Rock solid

Stacey Schenker collects Split Rock stories

by Erin Quinn
May 12, 2011 01:30 PM | 0 0 comments | 16 16 recommendations | email to a friend | print
Stacey Schenker at Split Rock. Photo by Lauren Thomas.
Stacey Schenker at Split Rock. Photo by Lauren Thomas.
Split Rock is one of many magical places safeguarded by the Mohonk Preserve. Located at the site of the former Enderly family sawmill, and accessed by Clove Road in High Falls or by the Preserve’s Coxing Trail, Split Rock is just that -- two magnificent cliffs split by a cascading waterfall, a swimming hole, the Coxing stream, slabs of stones to lay on, picnic, or dry off from a fresh water dip.

Split Rock has long been a popular destination. Like many, the Schenker family of New Paltz, discovered Split Rock when they first moved from Brooklyn with their two young children, Bonni and Sean.

“From the time we moved here, we would go there with the kids, or together to share a quiet moment, let the kids splash around in the water, to celebrate or just enjoy the magic of the place,” said Stacey Schenker, who is now writing a book about Split Rock and is soliciting any inspiring stories of “family, children, love and life” that have taken place at this particular locale.

Stacey explained that as their family grew, her late husband Bruce and their three boys -- Sean, Jonah and Keith -- had many bonding moments at the water’s edge, daring each other to be the first to jump in the cold water come April.

“They shared many fun, intimate, special moments there, and then our daughter Bonni was always drawn to that spot -- so much so that she had her wedding there,” she said.

While Split Rock was a place that Stacey and Bruce enjoyed, it is also the place where they held an intimate family memorial. The Schenker family gathered to scatter Bruce’s ashes into the crystalline water after his untimely death at age 61, from cancer, in 2007.

“Our family continues to go there and talk to him, the grandchildren make little Zen statues, or poetic tributes to him. It’s a place of solace and a place of connection to how close we feel to his spirit, standing by the water. The kids laugh, sing songs, we tell stories, and of course say, ‘don’t get so close to the edge of the cliff.’”

As time went on and Stacey began to take photos at Split Rock on a regular basis, she started noticing other people’s joy and laughter. And she would find things left there -- little stone statues, leaves and sticks arranged with care, gentle markings near a tree. Stacey said that suddenly she moved out of her grief and thought to herself that there “must be so many stories like ours. Maybe not a wedding or a memorial service, but so many stories of love and family and marriage proposals, celebrations, gatherings, things that highlighted people’s lives, changed them somehow, marked a significant milestone … Yes, this is a sacred place and I believe very strongly that there are many stories out there that both honor this place and that this place honors in people’s lives and their own narratives.”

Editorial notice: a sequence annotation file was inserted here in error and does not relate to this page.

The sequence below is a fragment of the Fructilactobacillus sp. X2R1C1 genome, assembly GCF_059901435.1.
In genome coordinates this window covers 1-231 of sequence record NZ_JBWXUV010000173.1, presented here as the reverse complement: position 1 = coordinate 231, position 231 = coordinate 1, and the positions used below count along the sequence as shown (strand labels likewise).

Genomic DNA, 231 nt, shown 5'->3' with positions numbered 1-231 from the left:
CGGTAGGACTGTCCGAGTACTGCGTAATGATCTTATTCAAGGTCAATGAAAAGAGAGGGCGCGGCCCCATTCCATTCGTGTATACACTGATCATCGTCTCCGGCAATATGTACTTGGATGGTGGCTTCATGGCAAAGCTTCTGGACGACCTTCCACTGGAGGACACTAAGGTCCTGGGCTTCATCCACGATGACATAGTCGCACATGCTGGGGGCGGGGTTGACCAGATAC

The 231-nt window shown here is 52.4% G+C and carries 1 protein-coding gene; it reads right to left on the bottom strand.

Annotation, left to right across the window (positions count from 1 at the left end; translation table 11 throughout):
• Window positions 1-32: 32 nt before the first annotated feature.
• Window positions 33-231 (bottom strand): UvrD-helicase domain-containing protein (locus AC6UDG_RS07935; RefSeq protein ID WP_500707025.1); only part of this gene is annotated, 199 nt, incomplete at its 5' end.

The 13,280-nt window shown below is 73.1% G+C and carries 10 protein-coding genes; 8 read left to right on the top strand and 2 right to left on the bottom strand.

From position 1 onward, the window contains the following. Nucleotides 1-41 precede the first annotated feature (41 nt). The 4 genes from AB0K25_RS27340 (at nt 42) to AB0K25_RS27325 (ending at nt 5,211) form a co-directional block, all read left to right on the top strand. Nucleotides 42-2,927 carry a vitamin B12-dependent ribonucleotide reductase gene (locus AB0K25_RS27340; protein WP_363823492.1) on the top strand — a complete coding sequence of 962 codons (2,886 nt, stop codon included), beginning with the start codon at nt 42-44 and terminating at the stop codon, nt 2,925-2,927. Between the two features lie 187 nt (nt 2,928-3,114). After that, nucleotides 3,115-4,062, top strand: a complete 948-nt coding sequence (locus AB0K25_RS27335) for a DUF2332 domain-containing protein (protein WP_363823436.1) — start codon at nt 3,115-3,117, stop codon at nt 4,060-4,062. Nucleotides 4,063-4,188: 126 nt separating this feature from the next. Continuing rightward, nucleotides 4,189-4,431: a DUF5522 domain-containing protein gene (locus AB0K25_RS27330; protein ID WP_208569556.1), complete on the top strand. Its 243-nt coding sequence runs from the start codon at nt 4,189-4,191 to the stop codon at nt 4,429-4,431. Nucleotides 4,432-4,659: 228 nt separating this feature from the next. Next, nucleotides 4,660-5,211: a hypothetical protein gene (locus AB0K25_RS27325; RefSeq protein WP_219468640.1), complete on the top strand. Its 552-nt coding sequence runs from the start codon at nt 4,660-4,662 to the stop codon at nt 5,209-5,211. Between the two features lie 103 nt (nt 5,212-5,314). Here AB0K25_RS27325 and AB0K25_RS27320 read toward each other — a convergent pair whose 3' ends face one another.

She noted that when the idea first came to her, she wasn’t ready. The pain and grief was still too intense to take on the project that she thought would be so remarkable.

“But now I’m ready. I’m so ready and so excited to hear and learn and publish a book that is a collaboration of many people’s stories about Split Rock. I’m joyful and know that so many people, who are from here, or who passed through here, or return here feel that same connection to the earth, to being a small part of something so much bigger, who also find solace and joy in that place that is so pure in beauty and spirit.”

To that end, Stacey is soliciting stories from everyone and anyone for a book about “the magic of Split Rock.” Serious inquiries only, as the goal of the book is to celebrate the place and the lives that have been and continue to be touched by Split Rock.

You can e-mail your stories to or send them to P.O. Box 723, New Paltz, NY 12561.

This book is a continuation of the Schenker family’s project that was inspired by Bruce’s children’s book “The Turtle Woman & The Eagle.”

The sale of that book, along with proceeds from the Bruce Schenker Memorial 5K Race, go to specific charities -- both local and national -- as well as to their goal of creating a carousel in Ulster County that all children can enjoy.

Comments-icon Post a Comment
No Comments Yet

Comment Guidelines
Note: The above are comments from the readers. In no way do they represent the view of Ulster Publishing.